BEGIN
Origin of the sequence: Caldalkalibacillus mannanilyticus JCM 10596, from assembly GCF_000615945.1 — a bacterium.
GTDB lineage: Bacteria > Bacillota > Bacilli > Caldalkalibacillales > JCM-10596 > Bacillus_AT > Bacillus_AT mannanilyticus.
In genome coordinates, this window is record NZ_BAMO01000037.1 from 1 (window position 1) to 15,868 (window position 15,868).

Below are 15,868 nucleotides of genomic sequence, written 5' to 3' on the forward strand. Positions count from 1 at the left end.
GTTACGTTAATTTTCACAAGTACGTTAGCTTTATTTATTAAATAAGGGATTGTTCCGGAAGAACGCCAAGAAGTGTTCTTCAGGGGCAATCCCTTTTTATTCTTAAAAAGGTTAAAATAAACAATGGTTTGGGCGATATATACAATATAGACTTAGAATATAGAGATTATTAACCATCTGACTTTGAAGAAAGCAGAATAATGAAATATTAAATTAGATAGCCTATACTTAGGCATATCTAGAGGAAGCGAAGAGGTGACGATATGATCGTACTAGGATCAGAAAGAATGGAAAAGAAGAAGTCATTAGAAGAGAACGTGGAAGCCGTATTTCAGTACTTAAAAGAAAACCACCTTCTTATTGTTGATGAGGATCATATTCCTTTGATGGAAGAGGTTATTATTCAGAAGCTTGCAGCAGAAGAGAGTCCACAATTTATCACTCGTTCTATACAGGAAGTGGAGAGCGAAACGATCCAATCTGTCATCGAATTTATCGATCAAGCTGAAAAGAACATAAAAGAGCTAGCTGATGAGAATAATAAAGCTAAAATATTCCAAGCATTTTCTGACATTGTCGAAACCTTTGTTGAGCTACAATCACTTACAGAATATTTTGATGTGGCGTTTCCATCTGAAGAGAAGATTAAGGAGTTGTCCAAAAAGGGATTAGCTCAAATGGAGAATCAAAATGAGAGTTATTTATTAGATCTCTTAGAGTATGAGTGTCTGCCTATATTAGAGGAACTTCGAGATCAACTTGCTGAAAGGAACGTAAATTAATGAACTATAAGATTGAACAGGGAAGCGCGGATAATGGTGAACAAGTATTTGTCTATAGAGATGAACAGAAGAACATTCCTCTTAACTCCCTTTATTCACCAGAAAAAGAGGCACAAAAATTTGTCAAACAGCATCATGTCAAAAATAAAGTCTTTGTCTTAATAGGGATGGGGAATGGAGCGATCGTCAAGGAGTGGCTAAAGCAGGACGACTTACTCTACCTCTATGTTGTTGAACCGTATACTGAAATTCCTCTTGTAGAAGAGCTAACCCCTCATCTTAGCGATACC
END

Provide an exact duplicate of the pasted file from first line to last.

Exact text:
Origin of the sequence: Caldalkalibacillus mannanilyticus JCM 10596, from assembly GCF_000615945.1 — a bacterium.
GTDB lineage: Bacteria > Bacillota > Bacilli > Caldalkalibacillales > JCM-10596 > Bacillus_AT > Bacillus_AT mannanilyticus.
In genome coordinates, this window is record NZ_BAMO01000037.1 from 1 (window position 1) to 15,868 (window position 15,868).

Below are 15,868 nucleotides of genomic sequence, written 5' to 3' on the forward strand. Positions count from 1 at the left end.
GTTACGTTAATTTTCACAAGTACGTTAGCTTTATTTATTAAATAAGGGATTGTTCCGGAAGAACGCCAAGAAGTGTTCTTCAGGGGCAATCCCTTTTTATTCTTAAAAAGGTTAAAATAAACAATGGTTTGGGCGATATATACAATATAGACTTAGAATATAGAGATTATTAACCATCTGACTTTGAAGAAAGCAGAATAATGAAATATTAAATTAGATAGCCTATACTTAGGCATATCTAGAGGAAGCGAAGAGGTGACGATATGATCGTACTAGGATCAGAAAGAATGGAAAAGAAGAAGTCATTAGAAGAGAACGTGGAAGCCGTATTTCAGTACTTAAAAGAAAACCACCTTCTTATTGTTGATGAGGATCATATTCCTTTGATGGAAGAGGTTATTATTCAGAAGCTTGCAGCAGAAGAGAGTCCACAATTTATCACTCGTTCTATACAGGAAGTGGAGAGCGAAACGATCCAATCTGTCATCGAATTTATCGATCAAGCTGAAAAGAACATAAAAGAGCTAGCTGATGAGAATAATAAAGCTAAAATATTCCAAGCATTTTCTGACATTGTCGAAACCTTTGTTGAGCTACAATCACTTACAGAATATTTTGATGTGGCGTTTCCATCTGAAGAGAAGATTAAGGAGTTGTCCAAAAAGGGATTAGCTCAAATGGAGAATCAAAATGAGAGTTATTTATTAGATCTCTTAGAGTATGAGTGTCTGCCTATATTAGAGGAACTTCGAGATCAACTTGCTGAAAGGAACGTAAATTAATGAACTATAAGATTGAACAGGGAAGCGCGGATAATGGTGAACAAGTATTTGTCTATAGAGATGAACAGAAGAACATTCCTCTTAACTCCCTTTATTCACCAGAAAAAGAGGCACAAAAATTTGTCAAACAGCATCATGTCAAAAATAAAGTCTTTGTCTTAATAGGGATGGGGAATGGAGCGATCGTCAAGGAGTGGCTAAAGCAGGACGACTTACTCTACCTCTATGTTGTTGAACCGTATACTGAAATTCCTCTTGTAGAAGAGCTAACCCCTCATCTTAGCGATACC